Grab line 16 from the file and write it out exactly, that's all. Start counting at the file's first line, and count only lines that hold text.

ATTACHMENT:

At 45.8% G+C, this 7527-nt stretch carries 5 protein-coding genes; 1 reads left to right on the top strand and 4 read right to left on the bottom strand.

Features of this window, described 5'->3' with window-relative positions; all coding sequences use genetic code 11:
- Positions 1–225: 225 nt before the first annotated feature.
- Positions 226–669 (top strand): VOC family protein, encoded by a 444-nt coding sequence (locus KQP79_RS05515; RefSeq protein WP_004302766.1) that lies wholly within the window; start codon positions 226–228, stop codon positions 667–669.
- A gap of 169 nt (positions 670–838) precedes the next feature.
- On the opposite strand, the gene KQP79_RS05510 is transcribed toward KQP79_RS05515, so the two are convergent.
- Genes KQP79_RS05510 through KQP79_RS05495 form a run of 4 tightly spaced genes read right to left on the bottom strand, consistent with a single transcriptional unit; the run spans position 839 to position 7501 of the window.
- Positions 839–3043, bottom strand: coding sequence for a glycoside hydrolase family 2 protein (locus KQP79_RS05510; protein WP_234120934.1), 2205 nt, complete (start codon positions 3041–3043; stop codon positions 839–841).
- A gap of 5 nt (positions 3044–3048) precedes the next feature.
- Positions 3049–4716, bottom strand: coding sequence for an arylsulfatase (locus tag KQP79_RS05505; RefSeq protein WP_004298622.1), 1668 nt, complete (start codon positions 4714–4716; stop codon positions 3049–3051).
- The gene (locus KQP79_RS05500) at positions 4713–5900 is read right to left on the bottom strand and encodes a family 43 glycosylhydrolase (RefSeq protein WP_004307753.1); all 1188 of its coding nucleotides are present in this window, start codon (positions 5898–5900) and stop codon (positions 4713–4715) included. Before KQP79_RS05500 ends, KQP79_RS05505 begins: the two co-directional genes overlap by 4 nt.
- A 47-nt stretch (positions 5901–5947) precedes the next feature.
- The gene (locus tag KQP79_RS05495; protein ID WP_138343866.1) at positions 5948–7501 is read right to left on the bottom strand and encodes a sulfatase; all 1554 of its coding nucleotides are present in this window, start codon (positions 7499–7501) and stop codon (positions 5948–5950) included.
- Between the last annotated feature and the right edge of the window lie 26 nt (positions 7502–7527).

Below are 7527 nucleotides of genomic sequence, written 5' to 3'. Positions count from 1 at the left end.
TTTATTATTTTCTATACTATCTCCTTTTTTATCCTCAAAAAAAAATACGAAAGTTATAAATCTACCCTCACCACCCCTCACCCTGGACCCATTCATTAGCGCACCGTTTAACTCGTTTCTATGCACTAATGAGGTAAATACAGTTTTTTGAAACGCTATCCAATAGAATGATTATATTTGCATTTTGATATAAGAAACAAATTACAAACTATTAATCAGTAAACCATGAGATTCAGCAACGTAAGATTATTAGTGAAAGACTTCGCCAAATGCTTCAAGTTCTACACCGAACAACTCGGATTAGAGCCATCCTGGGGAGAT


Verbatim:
TTTATTATTTTCTATACTATCTCCTTTTTTATCCTCAAAAAAAAATACGAAAGTTATAAATCTACCCTCACCACCCCTCACCCTGGACCCATTCATTAGCGCACCGTTTAACTCGTTTCTATGCACTAATGAGGTAAATACAGTTTTTTGAAACGCTATCCAATAGAATGATTATATTTGCATTTTGATATAAGAAACAAATTACAAACTATTAATCAGTAAACCATGAGATTCAGCAACGTAAGATTATTAGTGAAAGACTTCGCCAAATGCTTCAAGTTCTACACCGAACAACTCGGATTAGAGCCATCCTGGGGAGAT